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19 year old village lad drops out of college, starts an alternative education centre

Jubin Mehta
posted on 26th April 2015
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Padra is a small area in Gujarat whose identity can be placed somewhere between a village and a town. Hailing from this place, Mihir Pathak is a 19 year old youngster who mustered up enough courage to drop out of college and start his own alternative education centre. “I just couldn’t concentrate in school or college. I was sure that there can be better ways of learning and hence I decided to drop out,” says Mihir. His decision was backed by his travels which took him to places like Auroville. “With support from my family, I spent a few months at some of the alternative education hubs across India and got the inspiration to start something of my own,” says Mihir.

And that he did. Learnlabs.in- “An initiative to build model schools by using integrated manner of innovative teaching-learning methods that will become a benchmark of excellence for educating underprivileged children.”

Over a telephone conversation, Mihir tells us about all the exciting things they’ve been up to. Currently working with government schools in Padra, the work has begun in full swing. “We are going to introduce MIT Scratch to all students from 1st std to 8th at Muni Seva Ashram School. We completed our pilot project with few students from std 6th and 7th,” says Mihir. His friend and mentor, Samyak Bhuta helped in making this aspect possible.

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Mihir shares the list of interesting things he did in 2014-15 and they're all worthy of mention:

Mihir is not alone in this journey. He managed to convince some senior professors and got Narendra Phanse and Suresh Jain as directors of Learnlabs. They also have a small technical and operations team to manage the undertakings. The mission is to create an innovative model of education that is measurable, sustainable and replicable, so as to provide quality education to all mainstream schools. “For the first phase of our project, we are functioning at Sharda Mandir Ashram School, supported by Muni Seva Ashram, Vadodara,” says Mihir.

Mihir Pathak speaking at one of the LearnLabs session
Mihir Pathak speaking at one of the LearnLabs session

This is a pretty big step for a teenager coming from an almost unheard of place. But the world works in amazing ways. You can never write off any chance. “My family was apprehensive about the move. All my friends will graduate soon but I chose a different path. I had dropped out but explained the situation to them. And luckily, they were willing to give me a chance,” says Mihir. The final aim is to come up with a fully functional space which can act as an alternative education school. But for now, the team visits various schools and teaches the students.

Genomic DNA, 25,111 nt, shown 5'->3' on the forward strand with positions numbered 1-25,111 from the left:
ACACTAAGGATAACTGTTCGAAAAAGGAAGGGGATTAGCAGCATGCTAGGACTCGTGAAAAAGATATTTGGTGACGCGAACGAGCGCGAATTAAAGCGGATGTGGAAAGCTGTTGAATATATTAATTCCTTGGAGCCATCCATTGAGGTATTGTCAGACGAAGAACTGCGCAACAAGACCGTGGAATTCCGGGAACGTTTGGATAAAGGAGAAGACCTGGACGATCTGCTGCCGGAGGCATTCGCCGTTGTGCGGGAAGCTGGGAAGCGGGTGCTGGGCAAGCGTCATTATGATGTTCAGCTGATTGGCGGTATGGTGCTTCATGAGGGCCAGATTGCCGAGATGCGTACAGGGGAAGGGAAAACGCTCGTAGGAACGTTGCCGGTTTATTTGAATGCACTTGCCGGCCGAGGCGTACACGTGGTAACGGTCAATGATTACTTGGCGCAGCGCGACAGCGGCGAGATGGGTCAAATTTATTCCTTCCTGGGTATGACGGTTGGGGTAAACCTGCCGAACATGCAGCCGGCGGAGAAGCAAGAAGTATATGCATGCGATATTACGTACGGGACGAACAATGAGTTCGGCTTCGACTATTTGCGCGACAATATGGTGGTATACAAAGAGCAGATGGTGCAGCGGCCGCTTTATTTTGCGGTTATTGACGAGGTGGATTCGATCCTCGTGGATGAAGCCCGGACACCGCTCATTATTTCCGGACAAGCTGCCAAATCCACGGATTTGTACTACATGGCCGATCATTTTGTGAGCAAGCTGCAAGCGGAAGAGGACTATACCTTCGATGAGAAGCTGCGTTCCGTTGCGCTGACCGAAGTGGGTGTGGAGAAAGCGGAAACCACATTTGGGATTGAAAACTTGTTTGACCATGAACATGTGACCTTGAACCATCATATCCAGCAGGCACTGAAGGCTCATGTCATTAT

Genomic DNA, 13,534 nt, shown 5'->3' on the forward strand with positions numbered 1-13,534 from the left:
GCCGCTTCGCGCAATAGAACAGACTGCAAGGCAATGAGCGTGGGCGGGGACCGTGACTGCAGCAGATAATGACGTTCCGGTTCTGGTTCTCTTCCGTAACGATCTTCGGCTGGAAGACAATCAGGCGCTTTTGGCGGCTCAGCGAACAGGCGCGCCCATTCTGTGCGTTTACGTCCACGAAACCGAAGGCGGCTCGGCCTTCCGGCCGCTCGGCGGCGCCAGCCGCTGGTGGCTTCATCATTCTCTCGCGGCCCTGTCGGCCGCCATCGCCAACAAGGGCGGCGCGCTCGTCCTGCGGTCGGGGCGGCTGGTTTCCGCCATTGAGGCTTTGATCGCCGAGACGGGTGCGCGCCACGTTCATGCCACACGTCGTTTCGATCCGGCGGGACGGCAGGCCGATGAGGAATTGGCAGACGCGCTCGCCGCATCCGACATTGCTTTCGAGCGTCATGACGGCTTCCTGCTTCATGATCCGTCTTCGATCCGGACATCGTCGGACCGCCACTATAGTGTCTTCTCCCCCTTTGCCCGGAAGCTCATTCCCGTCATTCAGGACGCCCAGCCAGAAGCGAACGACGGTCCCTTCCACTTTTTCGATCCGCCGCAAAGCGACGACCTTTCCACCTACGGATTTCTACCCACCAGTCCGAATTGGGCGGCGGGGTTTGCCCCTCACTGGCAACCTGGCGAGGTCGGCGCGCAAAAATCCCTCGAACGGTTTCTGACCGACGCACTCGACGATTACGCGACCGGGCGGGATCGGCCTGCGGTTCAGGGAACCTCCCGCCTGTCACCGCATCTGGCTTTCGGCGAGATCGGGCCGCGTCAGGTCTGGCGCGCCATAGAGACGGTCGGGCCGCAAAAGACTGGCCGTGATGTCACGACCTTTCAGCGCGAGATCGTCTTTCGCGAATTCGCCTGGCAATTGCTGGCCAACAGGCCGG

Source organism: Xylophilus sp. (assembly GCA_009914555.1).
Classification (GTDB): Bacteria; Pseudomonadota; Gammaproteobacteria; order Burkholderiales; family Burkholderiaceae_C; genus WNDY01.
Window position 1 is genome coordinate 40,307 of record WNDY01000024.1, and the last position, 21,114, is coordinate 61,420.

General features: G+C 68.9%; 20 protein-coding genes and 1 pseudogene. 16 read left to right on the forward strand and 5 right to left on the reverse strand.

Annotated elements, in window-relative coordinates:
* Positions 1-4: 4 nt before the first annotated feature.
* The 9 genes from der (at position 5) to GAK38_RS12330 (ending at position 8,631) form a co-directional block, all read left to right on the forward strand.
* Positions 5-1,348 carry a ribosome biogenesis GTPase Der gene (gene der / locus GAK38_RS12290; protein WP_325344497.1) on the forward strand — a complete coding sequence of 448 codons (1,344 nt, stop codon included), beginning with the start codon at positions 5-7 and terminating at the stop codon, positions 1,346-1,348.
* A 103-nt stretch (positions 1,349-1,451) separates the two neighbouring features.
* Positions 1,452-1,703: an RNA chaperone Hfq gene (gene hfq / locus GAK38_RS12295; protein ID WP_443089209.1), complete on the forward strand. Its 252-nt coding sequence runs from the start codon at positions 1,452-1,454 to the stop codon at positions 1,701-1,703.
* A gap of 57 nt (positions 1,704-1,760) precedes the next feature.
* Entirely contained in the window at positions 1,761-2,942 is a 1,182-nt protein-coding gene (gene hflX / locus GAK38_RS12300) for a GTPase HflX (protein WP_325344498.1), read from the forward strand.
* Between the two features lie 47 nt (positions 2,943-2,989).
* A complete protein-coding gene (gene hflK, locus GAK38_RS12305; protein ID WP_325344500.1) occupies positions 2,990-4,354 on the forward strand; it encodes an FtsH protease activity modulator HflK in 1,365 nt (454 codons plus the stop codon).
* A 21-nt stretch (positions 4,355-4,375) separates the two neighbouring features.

Mihir has also managed to raise some funds and pays himself a salary of INR 5000 which makes him and his family proud. Mihir calls it a revolution and writes on their blog, “Learnlabs is a community of students and adults interested in learning about ourselves and our relationship with the world. This learning involves not only academics and other life skills, but also a deeper exploration about our emotions and thought processes and the way we respond to the challenges of life.”

The ‘revolution’ is still in a very early stage but the signs are positive. Overall, there are some phenomenal efforts being made in the field of alternative education, some of the prominent examples would be:

  • Rishi Valley School: Based in rural Andhra Pradesh, Rishi Valley Education Centre is run by Krishnamurti Foundation. J. Krishnamurti's challenging vision of education into the daily transactions and practices of a school situated in the Indian countryside.
  • Isha Foundation: Isha Home School is located amidst the tranquil surroundings of the Velliangiri Mountains near Coimbatore, Tamil Nadu. Founded in 2005 by Sadhguru, the school strives to incorporate his educational approach into its day-to-day teaching process.
  • Centre for Learning: A small semi-residential alternative school outside Bangalore for students between the ages of five and eighteen.

For Learnlabs, these initiatives are more like role models. Having personally been involved with the maker movement in India, I’d be visiting Leanrlabs in the coming times to check on the progress and add on momentum. The seed has been sown and even though we’re generally wary of wiz-kid stories, Mihir Pathak’s case seems to be a genuine one. With the right kind of support and attitude, if things fall into place, Padra would be proud to be home to one of the upcoming alternative education centres in India.

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